Anyone who has walked through the touristy sections of Italy’s major cities has seen them – the peddlers of designer knock-offs who carry enormous black duffel bags and set up “shop” on any vacant patch of pavement. They seem to run in packs, and they’re read to bolt at a moment’s notice if they hear that the police are in the neighborhood. Tourists crowd around them, eager to get a good deal on a fake Prada or Gucci bag, but the goods aren’t even worth the rock-bottom price that’s being charged.
The police in Italy have been making more of an effort to crack down on these traveling salesmen recently, although the most public form of the effort seems (to me) to be targeted at the wrong end of the stick. Yes, the sellers of knock-offs face arrests and fines if they’re caught, but – as noted above – they often get tipped off when the police are coming through and are rarely caught in the act (seriously, though, if you ask me, any local cops are going to know exactly who they are, if for no other reason than they’re the only ones carrying around enormous black duffel bags – and I’m talking about bags big enough to carry bodies in, so even if the police didn’t find fake Fendis inside, they’d have a good reason to ask for a look-see).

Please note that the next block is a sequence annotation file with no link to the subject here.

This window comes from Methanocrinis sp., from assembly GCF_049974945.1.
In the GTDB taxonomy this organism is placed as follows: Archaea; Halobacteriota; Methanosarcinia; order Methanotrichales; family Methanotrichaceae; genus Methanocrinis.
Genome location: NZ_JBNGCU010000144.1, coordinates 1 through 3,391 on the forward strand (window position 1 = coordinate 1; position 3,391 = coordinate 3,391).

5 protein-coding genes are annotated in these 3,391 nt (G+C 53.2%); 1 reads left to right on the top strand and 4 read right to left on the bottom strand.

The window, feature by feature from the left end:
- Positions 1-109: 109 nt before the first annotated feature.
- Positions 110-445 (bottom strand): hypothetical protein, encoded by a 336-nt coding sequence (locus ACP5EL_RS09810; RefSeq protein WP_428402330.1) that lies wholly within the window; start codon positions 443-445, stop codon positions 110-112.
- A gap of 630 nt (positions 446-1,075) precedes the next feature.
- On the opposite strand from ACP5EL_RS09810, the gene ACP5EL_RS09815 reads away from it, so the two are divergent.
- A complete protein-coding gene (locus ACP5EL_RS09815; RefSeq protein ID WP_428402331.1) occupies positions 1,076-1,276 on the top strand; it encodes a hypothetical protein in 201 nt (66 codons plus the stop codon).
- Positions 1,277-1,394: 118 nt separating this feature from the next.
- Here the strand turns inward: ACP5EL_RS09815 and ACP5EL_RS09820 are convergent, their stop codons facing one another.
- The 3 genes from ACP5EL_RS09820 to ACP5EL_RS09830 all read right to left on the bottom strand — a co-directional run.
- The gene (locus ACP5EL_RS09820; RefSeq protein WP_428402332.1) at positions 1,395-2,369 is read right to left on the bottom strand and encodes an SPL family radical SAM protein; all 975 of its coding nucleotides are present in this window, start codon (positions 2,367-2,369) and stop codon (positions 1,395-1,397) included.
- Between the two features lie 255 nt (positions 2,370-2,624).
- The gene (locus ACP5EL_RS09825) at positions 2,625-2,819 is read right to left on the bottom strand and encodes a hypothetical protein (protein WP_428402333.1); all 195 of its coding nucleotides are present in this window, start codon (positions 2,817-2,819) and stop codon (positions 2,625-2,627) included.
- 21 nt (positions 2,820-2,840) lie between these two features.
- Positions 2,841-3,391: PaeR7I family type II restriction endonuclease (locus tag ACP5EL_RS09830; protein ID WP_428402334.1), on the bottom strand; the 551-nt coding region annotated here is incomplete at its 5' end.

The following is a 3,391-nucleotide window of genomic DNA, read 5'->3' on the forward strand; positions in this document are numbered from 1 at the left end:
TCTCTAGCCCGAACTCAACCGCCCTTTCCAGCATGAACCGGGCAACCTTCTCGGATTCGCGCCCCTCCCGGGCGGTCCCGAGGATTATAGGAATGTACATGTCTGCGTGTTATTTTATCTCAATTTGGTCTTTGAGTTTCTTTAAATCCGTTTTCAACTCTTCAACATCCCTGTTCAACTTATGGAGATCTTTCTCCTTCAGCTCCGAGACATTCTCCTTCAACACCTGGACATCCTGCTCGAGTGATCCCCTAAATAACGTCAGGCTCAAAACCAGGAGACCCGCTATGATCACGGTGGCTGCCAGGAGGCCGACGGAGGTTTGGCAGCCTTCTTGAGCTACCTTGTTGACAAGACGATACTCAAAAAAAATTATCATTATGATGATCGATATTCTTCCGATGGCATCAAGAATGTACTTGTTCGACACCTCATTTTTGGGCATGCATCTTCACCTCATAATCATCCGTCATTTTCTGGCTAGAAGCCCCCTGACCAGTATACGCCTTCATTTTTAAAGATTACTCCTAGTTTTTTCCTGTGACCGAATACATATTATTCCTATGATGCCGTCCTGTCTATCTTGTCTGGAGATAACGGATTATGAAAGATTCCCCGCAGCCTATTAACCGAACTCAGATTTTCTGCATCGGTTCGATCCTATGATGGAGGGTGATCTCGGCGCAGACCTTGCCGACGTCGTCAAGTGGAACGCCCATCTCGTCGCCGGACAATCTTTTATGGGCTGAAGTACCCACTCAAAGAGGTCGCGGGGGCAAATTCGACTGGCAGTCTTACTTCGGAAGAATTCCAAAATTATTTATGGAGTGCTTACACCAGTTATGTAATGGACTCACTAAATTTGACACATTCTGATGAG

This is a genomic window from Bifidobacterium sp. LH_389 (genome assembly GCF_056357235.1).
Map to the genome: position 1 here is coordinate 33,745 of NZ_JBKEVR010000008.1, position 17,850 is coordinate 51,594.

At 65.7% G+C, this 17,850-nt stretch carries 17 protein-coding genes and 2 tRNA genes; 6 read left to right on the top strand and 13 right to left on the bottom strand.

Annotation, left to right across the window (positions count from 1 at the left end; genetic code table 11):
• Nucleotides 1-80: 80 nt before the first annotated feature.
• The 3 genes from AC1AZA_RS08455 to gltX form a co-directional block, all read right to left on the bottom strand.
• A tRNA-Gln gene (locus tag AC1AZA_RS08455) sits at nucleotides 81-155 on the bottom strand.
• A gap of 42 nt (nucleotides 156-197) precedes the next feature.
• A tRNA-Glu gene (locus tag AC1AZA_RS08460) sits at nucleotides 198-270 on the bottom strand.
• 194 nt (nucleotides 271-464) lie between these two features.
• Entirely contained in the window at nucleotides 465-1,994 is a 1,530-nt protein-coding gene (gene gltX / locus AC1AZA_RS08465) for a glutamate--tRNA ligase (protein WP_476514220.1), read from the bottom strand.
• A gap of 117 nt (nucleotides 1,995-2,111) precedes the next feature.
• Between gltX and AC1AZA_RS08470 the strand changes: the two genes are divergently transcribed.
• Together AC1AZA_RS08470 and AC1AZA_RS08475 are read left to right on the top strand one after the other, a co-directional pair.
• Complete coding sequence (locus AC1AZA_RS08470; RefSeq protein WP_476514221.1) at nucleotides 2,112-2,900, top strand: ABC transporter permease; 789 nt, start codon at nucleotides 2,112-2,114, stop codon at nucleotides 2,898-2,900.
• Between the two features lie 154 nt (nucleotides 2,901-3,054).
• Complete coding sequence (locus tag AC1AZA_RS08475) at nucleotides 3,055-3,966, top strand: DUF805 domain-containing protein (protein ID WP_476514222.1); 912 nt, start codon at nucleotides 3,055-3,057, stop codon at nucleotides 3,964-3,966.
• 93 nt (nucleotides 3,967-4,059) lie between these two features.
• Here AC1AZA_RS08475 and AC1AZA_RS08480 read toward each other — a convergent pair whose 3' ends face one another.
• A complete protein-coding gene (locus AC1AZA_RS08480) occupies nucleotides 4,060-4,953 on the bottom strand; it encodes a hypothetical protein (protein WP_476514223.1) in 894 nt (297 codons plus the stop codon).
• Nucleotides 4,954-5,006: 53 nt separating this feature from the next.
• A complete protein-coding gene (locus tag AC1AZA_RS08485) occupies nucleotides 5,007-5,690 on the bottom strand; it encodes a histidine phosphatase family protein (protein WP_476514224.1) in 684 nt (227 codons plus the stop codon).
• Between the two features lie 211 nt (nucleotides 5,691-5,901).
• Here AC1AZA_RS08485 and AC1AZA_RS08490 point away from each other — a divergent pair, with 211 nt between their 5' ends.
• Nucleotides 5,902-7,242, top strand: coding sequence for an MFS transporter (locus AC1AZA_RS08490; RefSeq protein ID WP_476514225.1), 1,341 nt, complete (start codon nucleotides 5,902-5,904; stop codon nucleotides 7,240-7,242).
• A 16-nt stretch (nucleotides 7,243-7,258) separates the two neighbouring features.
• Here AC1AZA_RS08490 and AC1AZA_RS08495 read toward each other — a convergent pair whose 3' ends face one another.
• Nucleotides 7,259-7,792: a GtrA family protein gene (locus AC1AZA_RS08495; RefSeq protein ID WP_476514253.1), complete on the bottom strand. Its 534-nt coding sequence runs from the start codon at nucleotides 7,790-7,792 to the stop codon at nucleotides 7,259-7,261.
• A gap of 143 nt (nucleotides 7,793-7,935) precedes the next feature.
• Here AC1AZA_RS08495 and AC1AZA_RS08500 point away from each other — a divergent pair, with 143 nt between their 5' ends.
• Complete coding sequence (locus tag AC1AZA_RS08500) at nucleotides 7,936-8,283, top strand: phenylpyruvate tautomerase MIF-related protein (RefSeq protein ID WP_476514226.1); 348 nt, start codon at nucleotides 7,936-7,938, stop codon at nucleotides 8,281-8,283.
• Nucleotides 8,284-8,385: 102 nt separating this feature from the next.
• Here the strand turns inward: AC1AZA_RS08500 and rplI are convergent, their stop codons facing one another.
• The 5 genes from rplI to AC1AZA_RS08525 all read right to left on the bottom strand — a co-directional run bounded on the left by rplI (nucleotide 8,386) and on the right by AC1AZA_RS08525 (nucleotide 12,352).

In reality, the people who should be most concerned about these fake goods are the people buying them – because they can and are being slapped with massive fines. There are reports of fines reaching the €10,000 mark – and this is for a bag that you might have paid €30 for – so it’s not something to be sneezed at. The logic for the crackdown is that the industry creating the fakes is hurting the makers of the genuine articles, and not just the people who own the big-name design houses, either. If more people buy fakes than the real thing, that puts the everyday, normal folks who hand-sew or hand-tool the high-priced originals out of work.
But even more than the huge fines you could pay if you’re caught with a knock-off, and more than the toll purchasing knock-offs takes on the designers of the real bags, think of the question of quality for a second. The vast majority of the fakes for sale on Italy’s streets are made in Asia, and are of a pathetically poor quality. You’ll be lucky if that €11 bag you bought lasts 11 weeks. Clearly, in this case, you get what you pay for. And while it obviously will cost many times the knock-off price to buy the real thing, if you’re a smart consumer you’ll either save your euros for a real Prada or you’ll be satisfied with a no-name bag that’s actually been made well.
If you take a chance on a fake in Italy, just remember the hefty fines being levied on buyers – and being a tourist and “not knowing any better” ain’t an excuse they’re willing to accept. Tread wisely.
For more information on the sellers of knock-offs, along with photos of some in Rome, see Shelley’s post.